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Public university cancels ‘White Lives Matter’ rally, violating First Amendment

Claims its ‘support of the First Amendment cannot be questioned’

A regent of the Texas A&M University System is on the record saying it can’t block a “White Lives Matter” rally scheduled for Sept. 11 on the flagship campus in College Station.

As a public institution, TAMU would violate the First Amendment if it denied a public facility to a group “due to political ideology,” he said.

TAMU did it anyway.

The Texas Tribune‘s Patrick Svitek tweeted Monday night that Chancellor John Sharp said the event “has been cancelled,” according to the university’s representative in the state house, John Raney. Another Tribune reporter quickly confirmed with the university.

The university soon issued a statement that said the rally – scheduled for “the middle of campus, during a school day” – would present “a major security risk” because its sponsor had announced the rally with the words “Today Charlottesville, Tomorrow Texas A&M.”

It also implied that any “daylong event” in that location would disrupt class schedules and the movement of community members.

TAMU insisted that its “support of the First Amendment and the freedom of speech [sic] cannot be questioned” because it previously allowed white nationalist leader Richard Spencer, who was expected to attend White Lives Matter, to speak on campus.

Republican Gov. Greg Abbott took some credit for convincing the university to violate its First Amendment obligations, less than two weeks after demanding Southern Methodist University – a private institution – allow a 9/11 memorial on a prominent campus lawn.

Members of the Texas House called on Sharp to proactively cancel the rally after local white nationalist Preston Wiginton announced he would hold one at TAMU, in an homage to the “Unite the Right” rally in Charlottesville, Virginia, that left one person dead and many more seriously wounded.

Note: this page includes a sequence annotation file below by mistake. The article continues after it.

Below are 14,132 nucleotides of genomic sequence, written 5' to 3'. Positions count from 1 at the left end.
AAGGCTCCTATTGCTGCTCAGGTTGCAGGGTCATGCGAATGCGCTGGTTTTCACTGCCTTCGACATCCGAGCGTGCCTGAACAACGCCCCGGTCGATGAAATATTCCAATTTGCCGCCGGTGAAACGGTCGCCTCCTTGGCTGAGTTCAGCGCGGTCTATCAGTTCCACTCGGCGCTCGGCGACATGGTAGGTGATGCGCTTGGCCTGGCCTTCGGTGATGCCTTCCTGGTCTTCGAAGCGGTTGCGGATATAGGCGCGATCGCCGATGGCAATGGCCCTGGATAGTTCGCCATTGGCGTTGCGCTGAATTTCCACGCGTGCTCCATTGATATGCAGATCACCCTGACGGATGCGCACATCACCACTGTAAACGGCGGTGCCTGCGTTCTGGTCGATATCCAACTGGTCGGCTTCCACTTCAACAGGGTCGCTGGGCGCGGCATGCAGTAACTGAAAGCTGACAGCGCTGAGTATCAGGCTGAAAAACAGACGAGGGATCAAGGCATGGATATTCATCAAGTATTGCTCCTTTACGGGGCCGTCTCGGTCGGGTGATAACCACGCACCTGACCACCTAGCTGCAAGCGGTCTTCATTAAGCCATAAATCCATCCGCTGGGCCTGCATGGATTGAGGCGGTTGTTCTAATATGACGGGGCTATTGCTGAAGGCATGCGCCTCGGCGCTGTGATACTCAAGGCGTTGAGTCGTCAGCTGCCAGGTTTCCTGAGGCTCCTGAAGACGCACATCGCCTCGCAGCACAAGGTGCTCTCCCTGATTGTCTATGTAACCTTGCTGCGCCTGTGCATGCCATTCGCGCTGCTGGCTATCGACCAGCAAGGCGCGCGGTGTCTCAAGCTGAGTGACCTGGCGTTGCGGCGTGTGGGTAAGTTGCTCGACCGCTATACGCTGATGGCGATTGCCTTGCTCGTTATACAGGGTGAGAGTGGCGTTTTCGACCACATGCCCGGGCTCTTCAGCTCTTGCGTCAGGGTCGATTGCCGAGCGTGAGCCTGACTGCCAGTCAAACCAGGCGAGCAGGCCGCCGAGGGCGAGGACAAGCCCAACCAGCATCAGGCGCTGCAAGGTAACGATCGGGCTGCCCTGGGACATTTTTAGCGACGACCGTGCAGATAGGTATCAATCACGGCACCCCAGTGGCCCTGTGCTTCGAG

Lawmakers have not provided constitutional grounds for TAMU to cancel the rally, according to the Tribune:

Rep. Paul Workman, R-Austin, said Texas A&M alumni in the House planned to send a separate letter to Sharp reiterating the request.

“The members of this House that are Aggie alumni strongly condemn the notion that they will use our campus to further these bad ideas,” Workman said. “We as Aggies in the House call upon Chancellor Sharp to try to intervene and try to keep this from happening on our campus.”

A&M officials have been left frustrated and struggling to find a solution. As a public university, it’s limited by the First Amendment in how it handles events on campus that it finds objectionable.

Read the Tribune report.

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About the Author
Associate Editor
Greg spent several years as a technology policy reporter and editor for Warren Communications News in Washington, D.C., and guest host on C-SPAN’s “The Communicators.” He co-founded the alternative newspaper PUNCH and served as a reporter, editor and columnist for The Falcon at Seattle Pacific University.

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